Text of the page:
No. 78-1847.

615 F.2d 1097 (1980)

Percy ROBINSON, Plaintiff-Appellant, v. Samuel PRICE, etc., et al., Defendants-Appellees.

United States Court of Appeals, Fifth Circuit.

April 24, 1980.

Attorney(s) appearing for the Case

Percy Robinson, pro se.

Cooper & George, Gordon R. Cooper, II, James C. Plummer, Houston, Tex., for defendants-appellees.

Before GODBOLD, GARZA and RANDALL, Circuit Judges.

GODBOLD, Circuit Judge:

From 1967 until 1973 appellant was employed as an administrator by the Harris County Community Action Association, d/b/a Gulf Coast Services Administration. The Association's objective is to eliminate poverty in the community. It is funded by the federal, county and city governments, with some of its federal funding reviewed by the state. In order to eliminate any conflicts of interests the Association's Personnel Practices Manual prohibits Association employees from belonging to any organization that holds a seat on the Association's board of directors.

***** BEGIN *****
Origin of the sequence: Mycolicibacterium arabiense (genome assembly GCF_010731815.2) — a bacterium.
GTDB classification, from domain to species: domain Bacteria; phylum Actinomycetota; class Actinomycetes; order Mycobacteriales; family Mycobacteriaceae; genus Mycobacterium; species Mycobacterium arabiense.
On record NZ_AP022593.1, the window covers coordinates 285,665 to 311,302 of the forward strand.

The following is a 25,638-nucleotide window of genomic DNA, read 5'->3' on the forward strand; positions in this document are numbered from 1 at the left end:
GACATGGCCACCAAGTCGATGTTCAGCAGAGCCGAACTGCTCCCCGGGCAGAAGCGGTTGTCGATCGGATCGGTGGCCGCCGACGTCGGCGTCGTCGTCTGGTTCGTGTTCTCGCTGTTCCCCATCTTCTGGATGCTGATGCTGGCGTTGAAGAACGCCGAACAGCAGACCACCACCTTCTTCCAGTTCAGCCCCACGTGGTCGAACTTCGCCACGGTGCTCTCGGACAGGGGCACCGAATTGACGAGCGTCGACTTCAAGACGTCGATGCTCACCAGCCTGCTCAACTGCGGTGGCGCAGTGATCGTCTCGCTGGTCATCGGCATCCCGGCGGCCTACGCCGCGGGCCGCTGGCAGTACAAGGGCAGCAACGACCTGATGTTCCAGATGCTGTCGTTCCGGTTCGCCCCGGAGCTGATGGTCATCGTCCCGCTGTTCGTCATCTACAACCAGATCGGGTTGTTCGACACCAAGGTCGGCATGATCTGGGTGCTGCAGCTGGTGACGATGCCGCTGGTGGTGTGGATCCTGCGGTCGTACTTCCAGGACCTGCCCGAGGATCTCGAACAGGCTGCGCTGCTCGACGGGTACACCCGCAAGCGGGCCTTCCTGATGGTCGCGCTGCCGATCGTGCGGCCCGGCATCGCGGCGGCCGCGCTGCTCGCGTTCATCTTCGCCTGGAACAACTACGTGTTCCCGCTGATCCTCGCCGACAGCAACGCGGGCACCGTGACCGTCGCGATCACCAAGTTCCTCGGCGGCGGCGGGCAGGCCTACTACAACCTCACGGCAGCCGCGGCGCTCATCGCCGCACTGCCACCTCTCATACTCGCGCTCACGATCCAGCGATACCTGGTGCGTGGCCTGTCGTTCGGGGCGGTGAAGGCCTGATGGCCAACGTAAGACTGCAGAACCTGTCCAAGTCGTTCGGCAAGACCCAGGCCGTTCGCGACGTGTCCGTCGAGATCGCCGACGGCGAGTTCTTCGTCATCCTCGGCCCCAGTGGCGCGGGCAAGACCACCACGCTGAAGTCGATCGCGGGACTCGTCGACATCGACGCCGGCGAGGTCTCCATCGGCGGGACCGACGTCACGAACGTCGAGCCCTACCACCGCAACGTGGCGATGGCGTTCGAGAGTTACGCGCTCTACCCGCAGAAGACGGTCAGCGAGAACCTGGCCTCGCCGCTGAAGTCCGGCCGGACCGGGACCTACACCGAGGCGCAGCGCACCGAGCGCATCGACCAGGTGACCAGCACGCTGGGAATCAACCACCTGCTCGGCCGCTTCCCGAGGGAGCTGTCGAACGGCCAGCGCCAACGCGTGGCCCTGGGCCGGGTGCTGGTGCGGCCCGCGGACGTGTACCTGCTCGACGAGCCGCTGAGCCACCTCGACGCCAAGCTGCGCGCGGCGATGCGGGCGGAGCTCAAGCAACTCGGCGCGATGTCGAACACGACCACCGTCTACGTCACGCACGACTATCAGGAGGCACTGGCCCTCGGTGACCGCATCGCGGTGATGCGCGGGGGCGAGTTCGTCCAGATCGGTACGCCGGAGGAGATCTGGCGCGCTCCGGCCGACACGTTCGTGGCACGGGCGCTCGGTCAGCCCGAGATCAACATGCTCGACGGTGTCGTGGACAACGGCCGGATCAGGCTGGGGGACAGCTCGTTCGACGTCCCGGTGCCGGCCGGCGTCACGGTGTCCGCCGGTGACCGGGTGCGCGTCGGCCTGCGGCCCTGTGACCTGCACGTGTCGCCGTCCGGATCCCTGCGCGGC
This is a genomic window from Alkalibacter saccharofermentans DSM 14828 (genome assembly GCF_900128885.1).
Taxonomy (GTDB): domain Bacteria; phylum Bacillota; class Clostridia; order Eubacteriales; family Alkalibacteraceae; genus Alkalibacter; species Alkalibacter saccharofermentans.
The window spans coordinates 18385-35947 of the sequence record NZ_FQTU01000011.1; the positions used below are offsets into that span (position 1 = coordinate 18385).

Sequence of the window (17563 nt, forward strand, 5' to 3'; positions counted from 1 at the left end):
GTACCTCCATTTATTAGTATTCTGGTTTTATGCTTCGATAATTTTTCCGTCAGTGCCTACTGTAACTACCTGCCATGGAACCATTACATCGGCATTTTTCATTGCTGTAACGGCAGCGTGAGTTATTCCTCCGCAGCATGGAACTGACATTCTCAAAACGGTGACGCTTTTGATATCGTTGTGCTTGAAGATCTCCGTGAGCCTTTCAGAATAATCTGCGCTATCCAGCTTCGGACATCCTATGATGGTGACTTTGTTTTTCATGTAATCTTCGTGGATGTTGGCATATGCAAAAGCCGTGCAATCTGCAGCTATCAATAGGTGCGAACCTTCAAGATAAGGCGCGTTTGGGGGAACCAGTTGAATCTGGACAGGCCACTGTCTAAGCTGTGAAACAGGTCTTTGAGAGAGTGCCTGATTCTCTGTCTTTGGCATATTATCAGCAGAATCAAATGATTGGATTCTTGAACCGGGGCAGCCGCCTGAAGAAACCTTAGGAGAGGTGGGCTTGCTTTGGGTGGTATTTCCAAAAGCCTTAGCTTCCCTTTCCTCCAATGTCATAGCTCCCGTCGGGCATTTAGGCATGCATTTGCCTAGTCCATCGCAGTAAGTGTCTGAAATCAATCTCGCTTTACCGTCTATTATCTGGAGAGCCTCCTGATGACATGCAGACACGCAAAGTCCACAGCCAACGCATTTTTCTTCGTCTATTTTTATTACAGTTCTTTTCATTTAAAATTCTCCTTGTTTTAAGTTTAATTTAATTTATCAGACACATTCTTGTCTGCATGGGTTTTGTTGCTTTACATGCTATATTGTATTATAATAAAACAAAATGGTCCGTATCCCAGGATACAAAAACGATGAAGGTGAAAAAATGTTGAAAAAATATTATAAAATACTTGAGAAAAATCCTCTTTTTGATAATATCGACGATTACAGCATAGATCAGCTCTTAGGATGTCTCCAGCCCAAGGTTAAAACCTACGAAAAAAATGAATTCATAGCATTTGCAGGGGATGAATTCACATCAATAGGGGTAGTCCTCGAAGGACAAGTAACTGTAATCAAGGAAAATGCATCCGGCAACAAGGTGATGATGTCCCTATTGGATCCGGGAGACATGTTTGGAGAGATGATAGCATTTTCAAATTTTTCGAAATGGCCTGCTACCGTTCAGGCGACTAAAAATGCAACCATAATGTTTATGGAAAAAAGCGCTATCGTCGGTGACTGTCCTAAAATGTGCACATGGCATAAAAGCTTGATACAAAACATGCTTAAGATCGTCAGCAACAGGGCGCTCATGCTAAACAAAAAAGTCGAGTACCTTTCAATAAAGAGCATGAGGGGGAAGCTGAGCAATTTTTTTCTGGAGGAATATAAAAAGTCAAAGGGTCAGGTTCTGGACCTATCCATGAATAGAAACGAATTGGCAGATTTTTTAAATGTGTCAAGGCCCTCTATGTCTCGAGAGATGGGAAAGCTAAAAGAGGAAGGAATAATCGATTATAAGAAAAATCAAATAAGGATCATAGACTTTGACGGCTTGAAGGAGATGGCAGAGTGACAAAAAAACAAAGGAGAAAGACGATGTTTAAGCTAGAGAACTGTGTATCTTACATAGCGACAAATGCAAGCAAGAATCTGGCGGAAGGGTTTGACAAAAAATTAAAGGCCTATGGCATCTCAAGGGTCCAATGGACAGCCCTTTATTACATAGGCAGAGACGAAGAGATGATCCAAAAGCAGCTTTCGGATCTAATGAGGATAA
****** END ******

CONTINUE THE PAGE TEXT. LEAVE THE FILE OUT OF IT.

Appellant is a member of the Race Relations Committee of St. James Presbyterian Church. Because the minister of that church is on the Association's board of directors, appellant was suspended from his job. He continued to participate in the Race Relations Committee and was then terminated from his position. Appellant brought this pro se 42 U.S.C. § 1983 action against the Association and its executive director, alleging that the suspension and termination infringed his constitutional rights under the Free Exercise Clause of the First Amendment.1 After an initial dismissal by the district court this court reversed and remanded for a finding of whether the Association's conduct might be treated as state action. On remand the district court found a sufficient nexus between the Association and the state to consider the former's conduct state action. However, the district court granted a directed verdict for defendants on the ground that plaintiff had not shown that he had been terminated for constitutionally impermissible reasons. Since the district court found that plaintiff's suspension and termination stemmed directly from his membership on the Race Relations Committee, we must construe the court's order as holding that this did not constitute an impermissible reason. We reverse and remand.